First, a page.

Date of Issue: February 24, 1996
General Information Contact: Project 21 Director
Citing a declining public education system, a deteriorating family structure, and an escalating crime rate, especially in low-income neighborhoods, the House Republican Task Force on Empowerment and Race Relations (cochaired by Reps. Jim Talent and J.C. Watts) has called a press conference in Washington, D.C. on Tuesday, January 27 at 11 AM in 2118 Rayburn House Office Building. Calling it "The Community Renewal Project," the Task Force will discuss forthcoming legislation that will seek to revitalize the nation's low-income communities. House Speaker Newt Gingrich is expected to attend to announce his support for the ideas contained within the legislation, which will be introduced in the House in early spring. Floor votes are expected in the late spring.
Rather than impose an agenda on people living in low-income communities, the Task Force says its agenda comes from meeting with people in local communities to find out what should be done. The Task Force has outlined the following premises as indispensable to community renewal:
The federal government's role should be to remove tax and regulatory obstacles, and give neighborhood groups and individuals the power to revitalize their communities. "I applaud anything Congress can do to provide relief for the overregulated, overtaxed inner cities," says Project 21 Chairman Edmund Peterson. "This groundbreaking economic freedom is hopefully just the beginning of Congress's attempts to get the government to release its stranglehold on the economic life of the black community. The consequences of big government 'compassion' are exasperating. The out-of-wedlock birthrate nationally has risen from 6% in 1965 to 32% today. 70% of juveniles in state reformatories, 60% of rapists and 72% of adolescent murderers grew up in homes without fathers. Since 1960, public education expenditures have tripled with little positive effect on our children. Twenty of the nation's largest metropolitan areas had at least 3/4 of their employment growth outside of urban centers. The Task Force on Empowerment and Race Relations clearly seems interested in stepping out of the failed policies of the past into a future of hope and opportunity."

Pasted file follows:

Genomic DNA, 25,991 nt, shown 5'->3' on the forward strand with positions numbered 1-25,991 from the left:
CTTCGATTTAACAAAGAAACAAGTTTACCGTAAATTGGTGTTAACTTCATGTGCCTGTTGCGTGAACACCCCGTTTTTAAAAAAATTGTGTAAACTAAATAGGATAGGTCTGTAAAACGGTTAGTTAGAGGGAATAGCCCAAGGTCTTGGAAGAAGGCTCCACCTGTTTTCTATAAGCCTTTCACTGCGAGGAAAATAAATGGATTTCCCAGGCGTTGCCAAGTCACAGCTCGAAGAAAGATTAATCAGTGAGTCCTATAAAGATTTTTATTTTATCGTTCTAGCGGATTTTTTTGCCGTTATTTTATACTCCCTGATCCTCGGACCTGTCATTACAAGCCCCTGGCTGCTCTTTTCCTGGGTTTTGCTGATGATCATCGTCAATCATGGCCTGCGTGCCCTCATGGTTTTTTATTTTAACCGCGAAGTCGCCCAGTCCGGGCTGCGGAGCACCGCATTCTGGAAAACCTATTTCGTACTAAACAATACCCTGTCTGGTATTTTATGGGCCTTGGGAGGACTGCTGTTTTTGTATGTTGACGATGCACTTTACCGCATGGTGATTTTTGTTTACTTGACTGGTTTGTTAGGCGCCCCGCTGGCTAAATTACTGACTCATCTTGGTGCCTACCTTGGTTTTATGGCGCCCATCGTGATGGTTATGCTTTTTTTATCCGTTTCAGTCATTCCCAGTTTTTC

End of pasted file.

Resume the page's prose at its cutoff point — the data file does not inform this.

"The Community Renewal Act represents a watershed in terms of how we as a nation intend to improve the economic, social and moral condition of America's most distressed communities," states Project 21 member Brian Jones, President of the Center for New Black Leadership. "Rather than resting our faith as a compassionate nation in a centralized, federal bureaucracy removed from the hopes and needs of low-income people, House Republicans have instead placed our civic faith in real, ordinary Americans. The Act recognizes and confronts the reality that every American community is filled with decent, upstanding people, who yearn to live better lives for themselves, their families and their neighbors -- free from the moral and regulatory obstacles that our federal bureaucracy has too often placed in their paths."
The legislation proposed by the Task Force will be comprehensive. Congress will establish up to 100 "renewal communities" to encourage entrepreneurship by exempting many of the people living within those zones. There will also be proposals granting low-income "scholarships" to needy students, encouraging savings, and reforming housing policies. In addition, neighborhood groups will be invited to play a greater role in restoring their communities.
Project 21 is the African-American leadership group that originally called
for the formation of the Task Force and empowerment legislation of this
type in its "Contract with Black America" proposed to the Congress
in January 1995 and formally accepted by Speaker Newt Gingrich and Majority
Leader Dick Armey in February 1995.